George Lucas Educational Foundation

Readers' Survey 2007: Amount You Spend Out of Pocket Each Year on Classroom Supplies

Edutopia readers weigh in on their favorites.
Edutopia Team
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$500 or More

We can see those checking accounts shrinking before our very eyes! Nearly half of you told us you spend $500 or more. Shockingly, more than one in three of those heavy spenders shells out more than $1,000 a year, up to a high of $3,500. Oh, my. Responses ranged from the magnanimous ("I don't care what I spend -- the results are worth it") to the miserly ("$0 -- I refuse to pay for what I can put in the budget"). But the consistent message in response after response was simply "Way too much!"

Our Take


If you're tapping your own funds for the sake of your students, David Holmstrom, a licensed tax preparer in Brookline, Massachusetts, has advice on how to get some of that investment back from Uncle Sam. It's tough to deduct it the usual way, by itemizing purchases on Schedule A, because classroom expenses rarely outweigh the standard deduction anyone can take. "Congress therefore decided to give educators a special break not available to other employees," Holmstrom says. "They can take up to $250 as an adjustment -- that is, they can subtract it from their income -- whether or not they itemize deductions."

If you're in the 25 percent tax bracket, he says, this adjustment is worth fifty dollars to you -- not enough, surely, but something. The allowance covers out-of-pocket costs for classroom supplies and is available only to teachers, counselors, principals, and aides in private and public K-12 schools who worked at least 900 hours during the year.

Here's the catch: Congress approved the educator adjustment for this year after the tax forms were printed. So, Holmstrom explains, teachers must put the $250 on line 23 of Form 1040 (the line that says "Archer MSA deduction") and write an E on the line to indicate it's an educator expense. He adds, "Isn't the IRS great?"


2007 Readers' Survey Index

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Caryn Letts's picture
Anonymous (not verified)

I agree with you both when you said you don't know any other profession where you need to purchase materials to get the job done well. I feel I am constantly supplying pencils, pens, and paper to my students because I want to give them the opportunity to participate in the classroom. It does get very expensive, considering I am also supporting my family.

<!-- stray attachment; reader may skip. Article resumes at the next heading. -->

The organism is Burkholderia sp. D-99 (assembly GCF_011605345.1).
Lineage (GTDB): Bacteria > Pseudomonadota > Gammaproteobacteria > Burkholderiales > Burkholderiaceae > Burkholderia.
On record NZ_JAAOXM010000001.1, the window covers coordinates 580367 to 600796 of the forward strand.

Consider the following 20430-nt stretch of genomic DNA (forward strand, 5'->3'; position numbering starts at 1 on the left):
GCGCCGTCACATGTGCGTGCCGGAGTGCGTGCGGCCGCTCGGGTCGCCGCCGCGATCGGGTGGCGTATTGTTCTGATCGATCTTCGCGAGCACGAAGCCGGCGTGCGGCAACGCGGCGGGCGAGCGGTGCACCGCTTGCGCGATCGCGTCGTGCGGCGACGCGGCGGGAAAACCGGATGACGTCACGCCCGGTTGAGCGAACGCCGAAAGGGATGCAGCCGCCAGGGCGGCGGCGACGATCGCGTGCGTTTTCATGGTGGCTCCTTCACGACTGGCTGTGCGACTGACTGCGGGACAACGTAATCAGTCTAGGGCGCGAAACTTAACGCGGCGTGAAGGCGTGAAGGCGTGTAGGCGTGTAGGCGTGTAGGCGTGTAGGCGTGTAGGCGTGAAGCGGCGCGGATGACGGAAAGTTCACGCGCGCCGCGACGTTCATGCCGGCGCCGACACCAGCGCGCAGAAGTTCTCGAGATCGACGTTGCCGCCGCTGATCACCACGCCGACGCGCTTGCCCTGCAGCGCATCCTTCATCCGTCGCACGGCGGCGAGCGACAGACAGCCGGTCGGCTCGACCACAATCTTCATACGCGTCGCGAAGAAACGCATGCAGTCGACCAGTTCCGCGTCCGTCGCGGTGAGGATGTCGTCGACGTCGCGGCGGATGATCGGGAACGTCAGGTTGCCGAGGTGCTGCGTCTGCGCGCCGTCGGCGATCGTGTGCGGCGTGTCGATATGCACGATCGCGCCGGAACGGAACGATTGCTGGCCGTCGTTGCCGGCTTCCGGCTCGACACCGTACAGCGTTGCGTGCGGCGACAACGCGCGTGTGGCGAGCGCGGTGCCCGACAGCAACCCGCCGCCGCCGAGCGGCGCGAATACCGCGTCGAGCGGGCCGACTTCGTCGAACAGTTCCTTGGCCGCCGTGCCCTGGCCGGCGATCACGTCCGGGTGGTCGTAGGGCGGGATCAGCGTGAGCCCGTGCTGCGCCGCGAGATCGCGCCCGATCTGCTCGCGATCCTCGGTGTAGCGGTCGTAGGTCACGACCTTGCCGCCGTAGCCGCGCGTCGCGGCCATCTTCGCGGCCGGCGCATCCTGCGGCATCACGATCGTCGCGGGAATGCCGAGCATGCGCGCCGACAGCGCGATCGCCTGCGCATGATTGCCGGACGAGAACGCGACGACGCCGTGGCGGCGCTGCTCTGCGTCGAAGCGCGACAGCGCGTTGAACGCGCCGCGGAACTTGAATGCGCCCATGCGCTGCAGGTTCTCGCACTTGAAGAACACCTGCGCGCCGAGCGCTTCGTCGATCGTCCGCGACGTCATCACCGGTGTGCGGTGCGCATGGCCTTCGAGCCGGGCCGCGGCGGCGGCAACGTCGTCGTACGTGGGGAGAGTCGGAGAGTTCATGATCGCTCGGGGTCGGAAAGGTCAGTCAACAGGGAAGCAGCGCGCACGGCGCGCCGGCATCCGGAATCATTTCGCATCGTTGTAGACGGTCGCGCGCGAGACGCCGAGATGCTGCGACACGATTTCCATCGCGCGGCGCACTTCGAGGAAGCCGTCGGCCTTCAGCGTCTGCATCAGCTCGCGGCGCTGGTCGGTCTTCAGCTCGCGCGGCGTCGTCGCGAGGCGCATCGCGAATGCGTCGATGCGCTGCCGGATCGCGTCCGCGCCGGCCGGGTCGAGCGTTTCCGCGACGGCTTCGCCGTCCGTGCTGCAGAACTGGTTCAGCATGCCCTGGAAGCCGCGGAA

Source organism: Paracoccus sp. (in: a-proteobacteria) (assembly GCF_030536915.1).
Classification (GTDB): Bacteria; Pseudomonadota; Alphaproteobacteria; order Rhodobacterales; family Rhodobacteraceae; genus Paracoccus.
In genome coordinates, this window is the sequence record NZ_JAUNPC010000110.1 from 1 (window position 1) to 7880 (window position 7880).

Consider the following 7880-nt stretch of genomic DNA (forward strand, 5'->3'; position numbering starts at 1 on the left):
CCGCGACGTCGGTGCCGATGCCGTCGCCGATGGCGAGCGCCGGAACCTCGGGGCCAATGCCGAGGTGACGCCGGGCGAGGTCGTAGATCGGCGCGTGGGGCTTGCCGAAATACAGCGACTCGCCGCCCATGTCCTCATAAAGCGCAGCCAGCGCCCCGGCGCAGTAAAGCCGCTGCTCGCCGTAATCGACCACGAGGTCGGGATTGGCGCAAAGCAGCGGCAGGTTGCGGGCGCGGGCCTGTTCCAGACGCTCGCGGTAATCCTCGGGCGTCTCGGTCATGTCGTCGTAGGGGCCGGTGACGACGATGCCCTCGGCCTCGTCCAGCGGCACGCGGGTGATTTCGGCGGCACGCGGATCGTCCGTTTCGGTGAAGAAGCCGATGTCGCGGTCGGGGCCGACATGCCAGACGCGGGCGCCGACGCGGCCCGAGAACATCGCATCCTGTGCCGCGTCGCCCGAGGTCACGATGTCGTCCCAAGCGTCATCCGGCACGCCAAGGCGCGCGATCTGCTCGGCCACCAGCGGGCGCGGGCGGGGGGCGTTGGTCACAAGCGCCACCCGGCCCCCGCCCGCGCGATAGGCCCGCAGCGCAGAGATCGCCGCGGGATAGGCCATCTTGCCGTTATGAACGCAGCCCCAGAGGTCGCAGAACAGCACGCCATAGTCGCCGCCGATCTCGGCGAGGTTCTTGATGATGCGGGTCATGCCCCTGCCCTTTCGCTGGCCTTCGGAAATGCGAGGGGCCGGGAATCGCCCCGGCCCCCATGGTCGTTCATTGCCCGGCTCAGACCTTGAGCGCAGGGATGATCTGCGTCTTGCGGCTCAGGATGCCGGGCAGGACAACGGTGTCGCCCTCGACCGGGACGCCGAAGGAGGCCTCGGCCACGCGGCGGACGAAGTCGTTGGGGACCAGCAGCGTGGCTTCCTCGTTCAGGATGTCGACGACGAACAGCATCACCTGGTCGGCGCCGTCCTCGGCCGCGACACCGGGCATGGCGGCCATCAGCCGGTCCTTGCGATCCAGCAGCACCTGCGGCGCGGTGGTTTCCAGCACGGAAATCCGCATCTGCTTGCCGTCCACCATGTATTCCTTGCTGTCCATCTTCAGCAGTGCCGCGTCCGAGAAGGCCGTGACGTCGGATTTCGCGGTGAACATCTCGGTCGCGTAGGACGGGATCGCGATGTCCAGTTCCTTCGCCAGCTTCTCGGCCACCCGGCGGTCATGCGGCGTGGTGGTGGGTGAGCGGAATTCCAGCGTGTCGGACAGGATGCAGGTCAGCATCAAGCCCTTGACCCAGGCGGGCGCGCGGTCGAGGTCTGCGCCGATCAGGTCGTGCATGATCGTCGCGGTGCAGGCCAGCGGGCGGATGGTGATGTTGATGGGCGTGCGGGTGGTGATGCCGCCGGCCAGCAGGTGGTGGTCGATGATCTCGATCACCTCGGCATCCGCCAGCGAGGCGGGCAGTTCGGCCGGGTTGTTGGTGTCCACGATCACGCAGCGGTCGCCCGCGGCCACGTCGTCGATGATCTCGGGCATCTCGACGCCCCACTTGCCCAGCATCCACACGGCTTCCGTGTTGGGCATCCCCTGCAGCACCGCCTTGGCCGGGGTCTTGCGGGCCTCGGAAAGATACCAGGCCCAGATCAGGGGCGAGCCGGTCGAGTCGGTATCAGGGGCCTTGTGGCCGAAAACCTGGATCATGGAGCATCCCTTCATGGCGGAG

Vanyke Fleming's picture
Anonymous (not verified)

Hello, my name is Vanyke Fleming. I am a graduate student at Walden University. I have been teaching 11th and 12th graders in South Carolina for two years. I believe that teachers spend alot of money each year on graduate supplies. We have to buy all of our supplies plus the supplies of our students. Students come to school without pencil, paper, or any other school supplies. They rely on the teacher to give them the material to help them learn. The school gives $275 a year for school supplies, but I believe this is simply not enough. I have about 200 students a year. Supplying one notebook and pencils are hard. I have to spend money out of my own pocket for prizes and other activities to enhance learning. It is really hard having a family and trying to support students at the same time. Even though I have to spend my own money, I am still happy that I can provide some for my students.

Vanyke Fleming's picture
Anonymous (not verified)

I have a list for my students the first day of school about things they need in my classroom, but they rarely show up with the materials. Teachers have to bend backwards to do everything possible to get a child to want to learn.

Dawnette Tyson's picture
Anonymous (not verified)

Good Evening,
My school only gave us a total of $28.00 to spend. So far in 2009 I have spend $900.00 of my personal money (I saved three years to do this). I purchased my own document camera, Interwrite pad, and projector to name a few. I purchased these items because I plan on teaching a while. I consider this an investment in myself, and my students.

Nobina Foley's picture